|DressageIsToDance ||09-02-2011 03:02 AM |
Grain alternatives for winter.
I have a very, very easy keeper who is about to move to a 24/7 pasture situation (with the option of a dry lot to control grass intake, especially in the spring!). I believe it's going to be much healthier for her, and I'm thrilled that I am finally going to be in a boarding situation where it will be available for her.
She will need no grain in the summer, but in the winter when the grass is dead, she will need something more than hay, even being blanketed I know. Last year she was on an oat/barley/corn mix that was just a blend of very foragey type stuff.
Thinking of using this again, because I would love to give her something to keep the weight nice, that is natural. But I would like to hear of any other options anyone knows and have successfully used!
|Wheatermay ||09-02-2011 03:22 AM |
We always used grain/corn sweet feed, but we are switching to oat/corn now. Altho our horses are out in grass feild with their hay bales. But I like to use corn b/c it builds fat and keeps them warm. Someone else might have a different option on this, and Im wanting to see them too! Im hoping this will be a good alternative. I also have another thought a little off topic, but when hunters set up deer feeding stations, they usually use corn to fatten up the deer. Im wondering if it adds too much fat for a horse tho? But they did great with a corn mix the past 3yrs we'd had them.
|wild_spot ||09-02-2011 05:04 AM |
Corn is not very easily digested by horses - If you must feed a cereal grain, I would go with Oats or Barley. However Hay is the absolute best heating feed and weight-maintainer in winter.
OP - Does ALL the grass die off? My easy keepers are on pasture 24/7 and are just now coming out of a winter with zero extra feeding (Except for my show horse, for appearance, not weight). The grass dries off, but there is certainly still enough bulk. I like my easy keepers to lose some weight in winter, it is quite natural, and for horses who are so fat the rest of the year, very beneficial coming into spring. (They are not skinny by any means, just leaner!). If our horses ever need extra feed, we just throw them some more hay.
|usandpets ||09-02-2011 05:16 AM |
I agree that all you should need to give them is more hay, especially for an easy keeper. However, if it isn't a decent quality hay, they will eat more and can get a hay belly. We give ours a mixture of beet pulp and a low protein sweet feed. It helps our hard keeper keep weight on and our easy keepers from getting the hay belly. We give them 1/2 to full scoop of each with the beet pulp being soaked. Last winter we only gave them that once per day but only 4 or 5 days of the week.
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|Corporal ||09-02-2011 01:03 PM |
You might just consider a pelleted low protein stock feed--pellets are easy on their teeth. If you want to feed straight grain, then oats are good choice because they are the safest grain for the gut of a horse. I got some advice from a U of Illinois Vet Professor many years ago when he suggested that I consider feeding oat straw to my easy keepers. His father, he said, raised show Shires on it. Just some "food" for thought. =D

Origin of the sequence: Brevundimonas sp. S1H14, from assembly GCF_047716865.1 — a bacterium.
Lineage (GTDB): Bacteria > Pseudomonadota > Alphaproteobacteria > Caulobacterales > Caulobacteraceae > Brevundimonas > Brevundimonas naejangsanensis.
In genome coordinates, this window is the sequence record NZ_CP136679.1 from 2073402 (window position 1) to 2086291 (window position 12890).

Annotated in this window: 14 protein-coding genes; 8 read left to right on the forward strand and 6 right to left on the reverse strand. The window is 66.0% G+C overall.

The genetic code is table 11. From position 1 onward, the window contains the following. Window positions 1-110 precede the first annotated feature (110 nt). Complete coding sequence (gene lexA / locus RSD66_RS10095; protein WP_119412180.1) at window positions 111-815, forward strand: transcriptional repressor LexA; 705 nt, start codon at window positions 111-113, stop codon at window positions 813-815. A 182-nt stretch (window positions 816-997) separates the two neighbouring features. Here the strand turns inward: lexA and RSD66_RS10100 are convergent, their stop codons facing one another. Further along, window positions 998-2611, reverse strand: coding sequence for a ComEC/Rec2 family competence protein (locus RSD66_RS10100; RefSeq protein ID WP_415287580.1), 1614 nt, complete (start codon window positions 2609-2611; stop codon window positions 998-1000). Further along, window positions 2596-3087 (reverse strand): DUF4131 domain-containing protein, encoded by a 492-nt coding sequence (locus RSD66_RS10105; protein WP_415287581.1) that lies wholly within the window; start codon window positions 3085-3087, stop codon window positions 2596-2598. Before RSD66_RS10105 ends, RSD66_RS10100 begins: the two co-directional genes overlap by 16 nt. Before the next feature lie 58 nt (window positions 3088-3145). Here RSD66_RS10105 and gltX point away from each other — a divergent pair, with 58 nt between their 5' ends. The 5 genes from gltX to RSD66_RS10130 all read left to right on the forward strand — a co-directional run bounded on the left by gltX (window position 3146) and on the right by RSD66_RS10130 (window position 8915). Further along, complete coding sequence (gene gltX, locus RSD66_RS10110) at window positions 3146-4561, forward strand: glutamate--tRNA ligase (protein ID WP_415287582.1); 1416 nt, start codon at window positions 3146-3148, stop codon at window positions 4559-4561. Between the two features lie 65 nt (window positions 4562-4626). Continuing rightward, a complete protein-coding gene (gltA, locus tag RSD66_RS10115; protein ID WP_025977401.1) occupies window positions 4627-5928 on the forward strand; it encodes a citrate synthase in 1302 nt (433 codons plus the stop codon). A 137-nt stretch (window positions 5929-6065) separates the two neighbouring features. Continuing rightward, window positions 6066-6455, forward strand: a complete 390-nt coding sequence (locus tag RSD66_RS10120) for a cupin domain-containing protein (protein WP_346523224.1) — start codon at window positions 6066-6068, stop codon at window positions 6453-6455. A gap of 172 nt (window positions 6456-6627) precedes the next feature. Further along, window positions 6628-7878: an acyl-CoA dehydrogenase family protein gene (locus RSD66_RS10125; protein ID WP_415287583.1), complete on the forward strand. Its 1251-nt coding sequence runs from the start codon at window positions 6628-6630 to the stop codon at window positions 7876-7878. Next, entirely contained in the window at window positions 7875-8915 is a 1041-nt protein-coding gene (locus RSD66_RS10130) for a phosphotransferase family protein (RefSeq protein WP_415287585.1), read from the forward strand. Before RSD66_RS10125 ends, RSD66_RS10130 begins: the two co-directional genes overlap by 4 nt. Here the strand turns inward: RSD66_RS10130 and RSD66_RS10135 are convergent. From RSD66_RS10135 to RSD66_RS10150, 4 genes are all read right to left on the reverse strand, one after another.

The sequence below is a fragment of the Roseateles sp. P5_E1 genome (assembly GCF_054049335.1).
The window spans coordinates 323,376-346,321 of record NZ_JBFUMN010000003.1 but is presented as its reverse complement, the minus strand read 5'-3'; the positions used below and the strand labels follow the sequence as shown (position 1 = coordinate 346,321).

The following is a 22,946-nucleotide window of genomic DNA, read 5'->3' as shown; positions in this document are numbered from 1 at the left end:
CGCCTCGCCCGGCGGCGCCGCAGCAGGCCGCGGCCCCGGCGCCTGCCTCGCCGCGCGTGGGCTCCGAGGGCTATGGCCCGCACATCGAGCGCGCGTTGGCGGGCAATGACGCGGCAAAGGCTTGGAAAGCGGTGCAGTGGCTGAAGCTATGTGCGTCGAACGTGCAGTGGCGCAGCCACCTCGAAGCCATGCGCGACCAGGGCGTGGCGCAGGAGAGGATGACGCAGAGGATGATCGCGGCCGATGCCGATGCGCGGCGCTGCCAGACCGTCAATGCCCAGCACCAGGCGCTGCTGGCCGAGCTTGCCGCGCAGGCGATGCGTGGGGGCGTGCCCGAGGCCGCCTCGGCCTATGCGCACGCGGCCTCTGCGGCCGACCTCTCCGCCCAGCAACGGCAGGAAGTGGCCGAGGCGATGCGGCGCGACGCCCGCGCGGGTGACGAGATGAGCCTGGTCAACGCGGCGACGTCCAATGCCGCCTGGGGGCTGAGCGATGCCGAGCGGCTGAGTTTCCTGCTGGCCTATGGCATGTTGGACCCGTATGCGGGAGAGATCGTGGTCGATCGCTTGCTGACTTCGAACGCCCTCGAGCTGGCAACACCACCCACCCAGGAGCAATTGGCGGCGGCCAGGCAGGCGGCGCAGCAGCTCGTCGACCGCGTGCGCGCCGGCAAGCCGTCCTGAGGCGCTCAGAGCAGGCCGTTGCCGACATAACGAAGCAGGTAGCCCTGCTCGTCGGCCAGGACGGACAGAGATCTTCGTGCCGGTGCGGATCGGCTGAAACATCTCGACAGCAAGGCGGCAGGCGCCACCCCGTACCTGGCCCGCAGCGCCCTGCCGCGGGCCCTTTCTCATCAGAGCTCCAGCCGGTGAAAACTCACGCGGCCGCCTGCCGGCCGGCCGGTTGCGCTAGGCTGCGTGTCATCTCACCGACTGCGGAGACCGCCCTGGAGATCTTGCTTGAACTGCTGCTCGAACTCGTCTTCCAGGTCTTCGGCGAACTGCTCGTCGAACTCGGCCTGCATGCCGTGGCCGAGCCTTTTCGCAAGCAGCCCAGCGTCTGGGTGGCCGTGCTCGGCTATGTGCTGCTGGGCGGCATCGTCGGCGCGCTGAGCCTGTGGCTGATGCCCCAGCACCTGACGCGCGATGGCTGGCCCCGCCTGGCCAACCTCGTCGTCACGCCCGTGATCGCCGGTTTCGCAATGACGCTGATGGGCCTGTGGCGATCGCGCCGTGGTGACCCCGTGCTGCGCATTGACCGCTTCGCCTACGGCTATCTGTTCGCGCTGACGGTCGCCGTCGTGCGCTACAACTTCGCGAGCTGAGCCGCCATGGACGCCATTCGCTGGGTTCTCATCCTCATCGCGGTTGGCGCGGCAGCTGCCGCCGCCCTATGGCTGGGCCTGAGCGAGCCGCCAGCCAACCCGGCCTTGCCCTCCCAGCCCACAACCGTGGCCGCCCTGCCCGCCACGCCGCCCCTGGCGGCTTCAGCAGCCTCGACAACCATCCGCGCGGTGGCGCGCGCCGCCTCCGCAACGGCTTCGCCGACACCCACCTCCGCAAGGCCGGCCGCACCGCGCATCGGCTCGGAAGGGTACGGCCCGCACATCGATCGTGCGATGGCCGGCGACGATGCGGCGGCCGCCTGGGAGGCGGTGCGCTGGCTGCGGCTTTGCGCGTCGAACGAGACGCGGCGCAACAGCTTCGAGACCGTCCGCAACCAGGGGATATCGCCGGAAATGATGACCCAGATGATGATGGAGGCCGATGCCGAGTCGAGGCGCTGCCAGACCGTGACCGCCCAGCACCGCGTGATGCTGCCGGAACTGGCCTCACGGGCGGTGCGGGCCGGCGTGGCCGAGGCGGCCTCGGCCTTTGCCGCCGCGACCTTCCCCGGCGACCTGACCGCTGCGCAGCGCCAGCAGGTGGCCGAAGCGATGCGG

|smrobs ||09-02-2011 01:12 PM |
I'm with W_S, grain isn't the way to go to keep her warm and healthy in the winter months. Hay, hay, and more hay is the best thing you can do for her, free access 24/7 if at all possible. Constant access to fodder (roughage like hay or dry grass) keeps their gut working and that's where their internal heat comes from. All my horses get nothing but hay year around and they all stay fat and healthy and comfortable...unblanketed, even in the dead of winter. It doesn't stay terribly cold down here, but at the coldest, it can get to -15 to -20. So long as horses have something to break the wind and a place to get out of any precipitation, they'll likely be just fine.
|IslandWave ||09-02-2011 04:38 PM |
^ Our horses actually got overweight last winter! Quality hay is key.
|Wheatermay ||09-03-2011 12:05 AM |
We got tons of hay, and they are turnout 24/7. I just thought they needed something more... Everyone around this areas feeds corn, and I have heard its harder to digest years ago, but everyone assured me its not... Well, I WAS RIGHT!!!
|aforred ||09-04-2011 04:34 PM |
If your horse has plenty of access to grass and hay, I would just put out a protein-mineral tub. My horses love it.
|loosie ||09-06-2011 04:33 AM |
Another one here for providing more roughage & avoiding grain where possible, especially if she's already an easy keeper. There are healthier alternatives if the horse needs more calories, but if you must feed grain, make sure it's well processed, relatively low NSC and is fed little & often(not just a couple of big feeds daily) with a lot of roughage.
Originally Posted by Wheatermay
We always used grain/corn sweet feed, ..... when hunters set up deer feeding stations, they usually use corn to fatten up the deer.
Hi, Corn is not only very difficult for a horse's system to digest, but is VERY high in NSC/starch, so is not a really safe feed for horses, from the point of view of lami, hind gut probs, etc. Interesting you mention hunters feeding it to deer - I don't know how widespread the practice & problems are, but in researching different ungulates I came up with a lot of reports of laminitic, ski footed deer - either those that were fed by hunters or those who lived too close to people & ate a lot of 'junk food' like bread.
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